Q: My sister-in-law’s husband has been wooing my wife in subtle ways. He makes frequent telephone calls to her and is always ready to run errands for her. I have told him not to mess around with my wife, but the warning has had no effect. Recently they went on a foreign tour and took my wife along without my consent or knowledge. Can I take any legal action against him?
A: As an adult, your wife has the right to take her own decisions. However, if her behaviour upsets you and you are uncomfortable with the situation, you have the option to institute matrimonial proceedings against her. Unless and until your wife objects to the overtures of her sister’s husband there is little that you can do. You may consider sending him a legal notice. Nevertheless, if you are convinced that both of them share an illicit relationship, you may complain to the police who may institute criminal proceedings against him on charges of adultery.
Q:A year ago, my father had filed a criminal case in a lower court in Assam against my sister’s husband. We have now moved to Calcutta. Can the case be transferred here?
Rajkamal Saha, via email
A: Under Section 406 of the Code of Criminal Procedure, the Supreme Court alone has the power to transfer cases from one state to another. However, this is a discretionary power and such transfer may be allowed depending on the type of criminal case filed and the grounds shown by the applicant for such transfer.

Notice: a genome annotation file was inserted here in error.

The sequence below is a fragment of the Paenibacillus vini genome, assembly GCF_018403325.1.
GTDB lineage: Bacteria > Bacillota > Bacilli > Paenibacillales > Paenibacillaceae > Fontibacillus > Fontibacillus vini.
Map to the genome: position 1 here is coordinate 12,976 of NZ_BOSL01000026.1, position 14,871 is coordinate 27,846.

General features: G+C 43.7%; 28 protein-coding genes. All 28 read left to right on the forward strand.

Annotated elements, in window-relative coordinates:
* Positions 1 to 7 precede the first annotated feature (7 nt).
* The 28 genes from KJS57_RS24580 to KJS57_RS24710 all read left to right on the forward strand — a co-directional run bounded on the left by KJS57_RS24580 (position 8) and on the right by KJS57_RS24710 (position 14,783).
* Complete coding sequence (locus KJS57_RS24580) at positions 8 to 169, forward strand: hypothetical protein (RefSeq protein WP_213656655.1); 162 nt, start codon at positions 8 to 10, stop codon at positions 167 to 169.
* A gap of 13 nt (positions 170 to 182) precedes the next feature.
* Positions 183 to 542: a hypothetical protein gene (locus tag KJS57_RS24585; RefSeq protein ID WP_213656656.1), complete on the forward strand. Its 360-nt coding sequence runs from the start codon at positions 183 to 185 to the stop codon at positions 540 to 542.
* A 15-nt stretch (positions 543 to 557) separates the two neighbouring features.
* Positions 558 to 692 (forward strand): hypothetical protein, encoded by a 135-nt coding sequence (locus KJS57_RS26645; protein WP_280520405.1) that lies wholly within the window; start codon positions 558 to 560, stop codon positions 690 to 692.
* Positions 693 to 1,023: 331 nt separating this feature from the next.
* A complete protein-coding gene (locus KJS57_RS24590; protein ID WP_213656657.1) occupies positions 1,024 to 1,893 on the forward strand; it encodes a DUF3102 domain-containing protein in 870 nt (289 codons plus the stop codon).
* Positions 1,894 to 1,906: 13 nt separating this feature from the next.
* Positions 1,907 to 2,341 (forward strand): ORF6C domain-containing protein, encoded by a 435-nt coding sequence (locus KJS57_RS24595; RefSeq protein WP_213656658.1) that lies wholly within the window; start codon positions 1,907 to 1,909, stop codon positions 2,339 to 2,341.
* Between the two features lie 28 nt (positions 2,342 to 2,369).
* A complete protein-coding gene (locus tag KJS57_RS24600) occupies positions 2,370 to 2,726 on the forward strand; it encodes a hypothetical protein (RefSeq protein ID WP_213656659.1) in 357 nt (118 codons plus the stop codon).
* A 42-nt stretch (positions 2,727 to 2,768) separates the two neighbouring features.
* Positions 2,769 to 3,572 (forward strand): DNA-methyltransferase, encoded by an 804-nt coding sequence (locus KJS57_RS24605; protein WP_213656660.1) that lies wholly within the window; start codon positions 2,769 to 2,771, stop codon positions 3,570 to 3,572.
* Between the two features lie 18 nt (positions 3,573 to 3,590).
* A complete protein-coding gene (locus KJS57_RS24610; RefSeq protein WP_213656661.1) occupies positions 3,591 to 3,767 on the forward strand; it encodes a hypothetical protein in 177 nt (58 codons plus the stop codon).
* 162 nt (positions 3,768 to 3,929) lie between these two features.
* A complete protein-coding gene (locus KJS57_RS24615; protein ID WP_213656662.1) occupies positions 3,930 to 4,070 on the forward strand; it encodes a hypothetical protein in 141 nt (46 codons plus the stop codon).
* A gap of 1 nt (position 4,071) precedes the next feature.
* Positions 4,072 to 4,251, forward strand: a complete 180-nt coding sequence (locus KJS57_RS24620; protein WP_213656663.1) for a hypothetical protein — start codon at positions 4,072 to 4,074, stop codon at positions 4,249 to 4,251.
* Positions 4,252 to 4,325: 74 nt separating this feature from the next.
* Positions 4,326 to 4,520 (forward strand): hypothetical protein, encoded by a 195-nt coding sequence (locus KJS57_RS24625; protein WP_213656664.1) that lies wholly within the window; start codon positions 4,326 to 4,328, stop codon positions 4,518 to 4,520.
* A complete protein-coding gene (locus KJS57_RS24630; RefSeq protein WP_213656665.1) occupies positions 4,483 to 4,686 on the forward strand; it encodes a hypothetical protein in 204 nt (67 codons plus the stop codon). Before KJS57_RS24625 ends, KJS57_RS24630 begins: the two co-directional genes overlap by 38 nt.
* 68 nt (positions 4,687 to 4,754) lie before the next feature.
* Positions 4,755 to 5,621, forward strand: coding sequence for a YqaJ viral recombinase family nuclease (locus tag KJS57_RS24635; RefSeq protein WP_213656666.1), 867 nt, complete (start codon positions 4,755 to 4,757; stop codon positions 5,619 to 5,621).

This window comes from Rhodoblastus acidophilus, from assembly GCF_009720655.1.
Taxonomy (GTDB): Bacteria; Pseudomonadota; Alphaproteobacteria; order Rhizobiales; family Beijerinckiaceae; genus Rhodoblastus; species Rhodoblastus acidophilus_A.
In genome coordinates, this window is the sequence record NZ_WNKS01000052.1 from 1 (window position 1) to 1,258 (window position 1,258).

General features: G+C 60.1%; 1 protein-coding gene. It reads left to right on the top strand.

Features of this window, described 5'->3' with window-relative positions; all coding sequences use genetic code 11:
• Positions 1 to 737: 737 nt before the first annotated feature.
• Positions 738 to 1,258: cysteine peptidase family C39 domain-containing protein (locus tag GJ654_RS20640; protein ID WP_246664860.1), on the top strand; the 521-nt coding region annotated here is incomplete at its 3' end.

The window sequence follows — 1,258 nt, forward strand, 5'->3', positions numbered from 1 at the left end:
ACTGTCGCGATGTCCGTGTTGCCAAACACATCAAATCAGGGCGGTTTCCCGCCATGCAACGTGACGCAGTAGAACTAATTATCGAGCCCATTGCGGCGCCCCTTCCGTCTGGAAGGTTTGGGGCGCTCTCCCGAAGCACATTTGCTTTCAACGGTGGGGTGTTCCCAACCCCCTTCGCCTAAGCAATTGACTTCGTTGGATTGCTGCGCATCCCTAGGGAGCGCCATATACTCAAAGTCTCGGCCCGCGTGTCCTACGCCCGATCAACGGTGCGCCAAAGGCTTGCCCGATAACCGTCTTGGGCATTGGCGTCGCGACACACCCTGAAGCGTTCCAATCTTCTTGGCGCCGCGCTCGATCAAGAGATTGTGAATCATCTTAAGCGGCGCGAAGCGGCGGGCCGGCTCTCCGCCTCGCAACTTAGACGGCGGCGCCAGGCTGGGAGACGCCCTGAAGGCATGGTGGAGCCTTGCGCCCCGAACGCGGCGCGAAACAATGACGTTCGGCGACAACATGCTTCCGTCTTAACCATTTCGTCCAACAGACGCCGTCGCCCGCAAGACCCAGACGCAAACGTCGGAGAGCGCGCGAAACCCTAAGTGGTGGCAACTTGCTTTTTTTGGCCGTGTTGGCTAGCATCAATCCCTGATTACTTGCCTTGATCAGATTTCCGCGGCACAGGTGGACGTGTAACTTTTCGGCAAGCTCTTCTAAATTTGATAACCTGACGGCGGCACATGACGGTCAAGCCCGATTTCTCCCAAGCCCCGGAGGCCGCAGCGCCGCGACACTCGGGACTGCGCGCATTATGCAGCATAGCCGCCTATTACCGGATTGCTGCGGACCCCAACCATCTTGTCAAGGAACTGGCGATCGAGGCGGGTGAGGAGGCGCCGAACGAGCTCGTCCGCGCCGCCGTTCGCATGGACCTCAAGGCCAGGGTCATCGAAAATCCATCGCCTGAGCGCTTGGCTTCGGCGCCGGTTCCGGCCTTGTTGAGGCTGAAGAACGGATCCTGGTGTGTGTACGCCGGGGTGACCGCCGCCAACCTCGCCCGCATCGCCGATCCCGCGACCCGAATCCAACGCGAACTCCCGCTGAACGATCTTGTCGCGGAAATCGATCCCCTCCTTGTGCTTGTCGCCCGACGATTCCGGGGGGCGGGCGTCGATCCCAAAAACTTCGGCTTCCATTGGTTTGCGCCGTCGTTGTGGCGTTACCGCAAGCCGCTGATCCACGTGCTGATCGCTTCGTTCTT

Q:My grandfather had remarried after my grandmother died. My mother is their only child. My grandfather, who died in 2008, held some term deposits jointly (either or survivor basis) with my step-grandmother, who has no children of her own. The original receipts are with us. We tried to sort things out amicably with my step-grandmother but she is not ready to give my mother or me any share of that money, which is still lying with the bank. What is our share? How do we proceed legally to claim that?
Suman Mallick, Chinsurah, West Bengal
A: Since the term deposits were held jointly by your grandfather and step-grandmother on an “either or survivor” basis, there is no question of your mother or you claiming any share. Your step-grandmother, who has survived your grandfather, is the sole beneficiary of the deposits.